In pre-colonial Bicol, women adored the moon deity, Haliya.
Haliya is the nemesis of the Bakunawa, a sea serpent that people in the olden days believed to rise from the ocean and devour the moon.
Worshippers would start a ritual dance to summon the goddess and ask for her protection. For Haliya is not just a deity. She is a warrior goddess.
Haliya is a symbol of the power of women.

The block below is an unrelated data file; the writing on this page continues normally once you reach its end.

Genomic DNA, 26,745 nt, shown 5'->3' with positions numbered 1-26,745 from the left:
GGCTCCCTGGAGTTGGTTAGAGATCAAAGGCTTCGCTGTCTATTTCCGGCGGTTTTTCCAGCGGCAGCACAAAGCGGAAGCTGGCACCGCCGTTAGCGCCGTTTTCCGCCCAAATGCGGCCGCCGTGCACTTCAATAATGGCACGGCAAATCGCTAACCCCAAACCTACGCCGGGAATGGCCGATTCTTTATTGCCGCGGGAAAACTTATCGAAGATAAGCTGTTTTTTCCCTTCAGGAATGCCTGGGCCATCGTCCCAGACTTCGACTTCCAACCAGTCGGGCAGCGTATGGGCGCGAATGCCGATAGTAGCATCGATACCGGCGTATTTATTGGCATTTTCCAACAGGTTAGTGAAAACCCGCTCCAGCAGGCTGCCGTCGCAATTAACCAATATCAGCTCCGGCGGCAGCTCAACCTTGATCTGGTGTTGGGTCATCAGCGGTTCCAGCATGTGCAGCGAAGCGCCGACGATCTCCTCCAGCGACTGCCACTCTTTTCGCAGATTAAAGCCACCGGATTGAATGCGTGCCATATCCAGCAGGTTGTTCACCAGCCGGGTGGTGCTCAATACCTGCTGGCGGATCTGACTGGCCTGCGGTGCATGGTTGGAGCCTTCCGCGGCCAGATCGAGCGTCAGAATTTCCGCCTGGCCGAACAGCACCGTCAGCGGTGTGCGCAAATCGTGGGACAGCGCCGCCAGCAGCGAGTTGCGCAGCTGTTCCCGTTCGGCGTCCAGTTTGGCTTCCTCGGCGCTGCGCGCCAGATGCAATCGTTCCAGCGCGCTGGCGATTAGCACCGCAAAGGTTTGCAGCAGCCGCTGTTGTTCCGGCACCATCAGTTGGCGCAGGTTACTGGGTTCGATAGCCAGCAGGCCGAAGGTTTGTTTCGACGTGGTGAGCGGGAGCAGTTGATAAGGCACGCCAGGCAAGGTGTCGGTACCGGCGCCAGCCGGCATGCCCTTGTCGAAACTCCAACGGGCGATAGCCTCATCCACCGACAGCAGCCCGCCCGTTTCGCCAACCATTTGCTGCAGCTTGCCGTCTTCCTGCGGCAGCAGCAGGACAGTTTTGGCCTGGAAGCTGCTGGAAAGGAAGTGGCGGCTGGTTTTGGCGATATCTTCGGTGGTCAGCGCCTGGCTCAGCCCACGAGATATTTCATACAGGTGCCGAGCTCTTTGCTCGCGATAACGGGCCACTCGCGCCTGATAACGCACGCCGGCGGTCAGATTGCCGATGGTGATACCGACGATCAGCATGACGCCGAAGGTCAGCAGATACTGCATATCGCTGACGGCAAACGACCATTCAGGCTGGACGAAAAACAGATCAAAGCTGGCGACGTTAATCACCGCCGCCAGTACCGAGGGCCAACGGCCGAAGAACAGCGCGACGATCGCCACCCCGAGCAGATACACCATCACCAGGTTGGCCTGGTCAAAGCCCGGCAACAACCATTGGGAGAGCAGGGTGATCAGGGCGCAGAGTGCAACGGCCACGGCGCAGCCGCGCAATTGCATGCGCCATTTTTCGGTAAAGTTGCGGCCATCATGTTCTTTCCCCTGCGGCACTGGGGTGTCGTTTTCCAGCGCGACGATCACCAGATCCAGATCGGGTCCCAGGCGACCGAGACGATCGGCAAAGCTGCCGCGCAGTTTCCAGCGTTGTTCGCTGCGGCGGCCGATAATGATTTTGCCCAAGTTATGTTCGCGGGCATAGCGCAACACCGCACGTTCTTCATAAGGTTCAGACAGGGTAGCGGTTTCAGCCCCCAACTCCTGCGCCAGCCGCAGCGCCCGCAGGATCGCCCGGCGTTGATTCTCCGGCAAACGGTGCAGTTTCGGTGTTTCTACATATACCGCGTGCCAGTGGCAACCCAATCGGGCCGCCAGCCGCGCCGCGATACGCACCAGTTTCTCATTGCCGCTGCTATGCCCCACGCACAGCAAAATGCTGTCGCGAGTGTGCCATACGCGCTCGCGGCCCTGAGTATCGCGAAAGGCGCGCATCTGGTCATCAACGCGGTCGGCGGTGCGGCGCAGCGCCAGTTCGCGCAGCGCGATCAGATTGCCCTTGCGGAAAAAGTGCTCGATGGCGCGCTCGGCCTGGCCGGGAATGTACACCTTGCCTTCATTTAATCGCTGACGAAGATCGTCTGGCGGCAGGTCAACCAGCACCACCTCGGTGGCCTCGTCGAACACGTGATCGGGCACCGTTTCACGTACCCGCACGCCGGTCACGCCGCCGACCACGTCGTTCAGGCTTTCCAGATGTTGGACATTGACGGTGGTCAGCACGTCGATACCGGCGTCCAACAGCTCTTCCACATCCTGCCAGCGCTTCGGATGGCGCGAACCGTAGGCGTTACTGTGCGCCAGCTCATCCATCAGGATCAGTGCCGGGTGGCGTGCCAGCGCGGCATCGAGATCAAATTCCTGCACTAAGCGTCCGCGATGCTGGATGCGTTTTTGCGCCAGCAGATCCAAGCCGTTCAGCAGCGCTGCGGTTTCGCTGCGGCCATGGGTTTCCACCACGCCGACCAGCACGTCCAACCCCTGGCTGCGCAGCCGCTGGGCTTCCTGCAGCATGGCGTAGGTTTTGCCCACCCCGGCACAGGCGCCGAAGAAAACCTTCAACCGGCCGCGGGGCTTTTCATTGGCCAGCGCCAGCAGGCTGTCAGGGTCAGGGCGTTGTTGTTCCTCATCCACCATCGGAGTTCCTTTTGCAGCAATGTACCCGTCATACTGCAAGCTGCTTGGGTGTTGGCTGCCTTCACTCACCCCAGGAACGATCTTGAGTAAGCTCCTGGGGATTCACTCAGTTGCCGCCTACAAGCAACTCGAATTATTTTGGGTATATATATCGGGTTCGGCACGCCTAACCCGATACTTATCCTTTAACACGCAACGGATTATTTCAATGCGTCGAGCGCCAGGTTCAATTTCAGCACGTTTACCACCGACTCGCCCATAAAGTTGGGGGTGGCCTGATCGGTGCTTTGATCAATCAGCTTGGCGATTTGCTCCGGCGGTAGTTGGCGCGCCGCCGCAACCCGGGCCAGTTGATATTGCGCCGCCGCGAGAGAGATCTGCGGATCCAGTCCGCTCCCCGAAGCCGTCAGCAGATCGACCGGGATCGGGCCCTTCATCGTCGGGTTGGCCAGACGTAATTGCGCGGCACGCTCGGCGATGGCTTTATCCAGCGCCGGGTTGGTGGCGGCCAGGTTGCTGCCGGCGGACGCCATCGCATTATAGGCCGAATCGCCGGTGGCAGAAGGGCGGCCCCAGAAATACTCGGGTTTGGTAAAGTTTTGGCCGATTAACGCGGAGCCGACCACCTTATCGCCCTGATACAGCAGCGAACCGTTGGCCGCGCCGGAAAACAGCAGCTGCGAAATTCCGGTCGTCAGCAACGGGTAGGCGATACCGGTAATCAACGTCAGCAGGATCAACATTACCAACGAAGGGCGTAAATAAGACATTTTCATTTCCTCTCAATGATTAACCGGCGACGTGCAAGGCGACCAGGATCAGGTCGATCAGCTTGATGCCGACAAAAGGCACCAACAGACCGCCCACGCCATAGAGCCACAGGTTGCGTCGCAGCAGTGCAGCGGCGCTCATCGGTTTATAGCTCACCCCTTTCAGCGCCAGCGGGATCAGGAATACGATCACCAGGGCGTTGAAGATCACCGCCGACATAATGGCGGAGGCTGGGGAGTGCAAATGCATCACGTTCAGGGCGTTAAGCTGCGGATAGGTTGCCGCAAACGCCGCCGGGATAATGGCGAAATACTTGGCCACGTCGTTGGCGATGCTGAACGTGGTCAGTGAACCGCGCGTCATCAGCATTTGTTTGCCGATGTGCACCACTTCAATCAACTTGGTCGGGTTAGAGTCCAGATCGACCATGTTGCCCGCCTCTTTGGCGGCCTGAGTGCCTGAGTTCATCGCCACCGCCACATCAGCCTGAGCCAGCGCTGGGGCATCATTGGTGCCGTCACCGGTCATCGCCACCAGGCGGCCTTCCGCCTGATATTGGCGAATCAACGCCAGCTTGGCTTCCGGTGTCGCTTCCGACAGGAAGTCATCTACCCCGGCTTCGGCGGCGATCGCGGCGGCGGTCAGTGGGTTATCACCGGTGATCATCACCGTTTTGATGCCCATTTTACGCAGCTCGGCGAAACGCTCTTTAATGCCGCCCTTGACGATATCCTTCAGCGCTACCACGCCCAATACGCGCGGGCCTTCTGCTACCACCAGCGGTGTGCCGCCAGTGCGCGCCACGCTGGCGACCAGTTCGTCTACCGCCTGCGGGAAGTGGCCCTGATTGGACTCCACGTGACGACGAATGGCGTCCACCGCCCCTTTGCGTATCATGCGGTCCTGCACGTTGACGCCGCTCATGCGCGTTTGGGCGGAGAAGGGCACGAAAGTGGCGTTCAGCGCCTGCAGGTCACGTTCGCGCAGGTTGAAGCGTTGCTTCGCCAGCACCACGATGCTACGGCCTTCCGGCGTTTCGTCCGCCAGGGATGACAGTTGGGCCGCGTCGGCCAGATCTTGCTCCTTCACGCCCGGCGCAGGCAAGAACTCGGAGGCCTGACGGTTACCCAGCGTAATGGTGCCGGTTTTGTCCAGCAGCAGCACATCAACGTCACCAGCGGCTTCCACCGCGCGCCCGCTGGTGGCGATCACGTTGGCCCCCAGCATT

Today, nine women artists gather to channel the strength of Haliya through their works.
LAHI NI HALIYA, an exhibit that explores Pilipina-centric feminism through art.
Featuring the works of Flor Baradi, Connie Cabalar, Tessa Diamse, Maria Candida Flores, Maryrose Gisbert, Inka Madera, Tisa Pallarca-Uy, Vida Verzosa, and Inna Naatep Vitasa.
Witness the unveiling of these nine lady artists’ artworks on 23 September 2017, 6 PM at Sining Kamalig, Ali Mall, Araneta Center, Quezon City.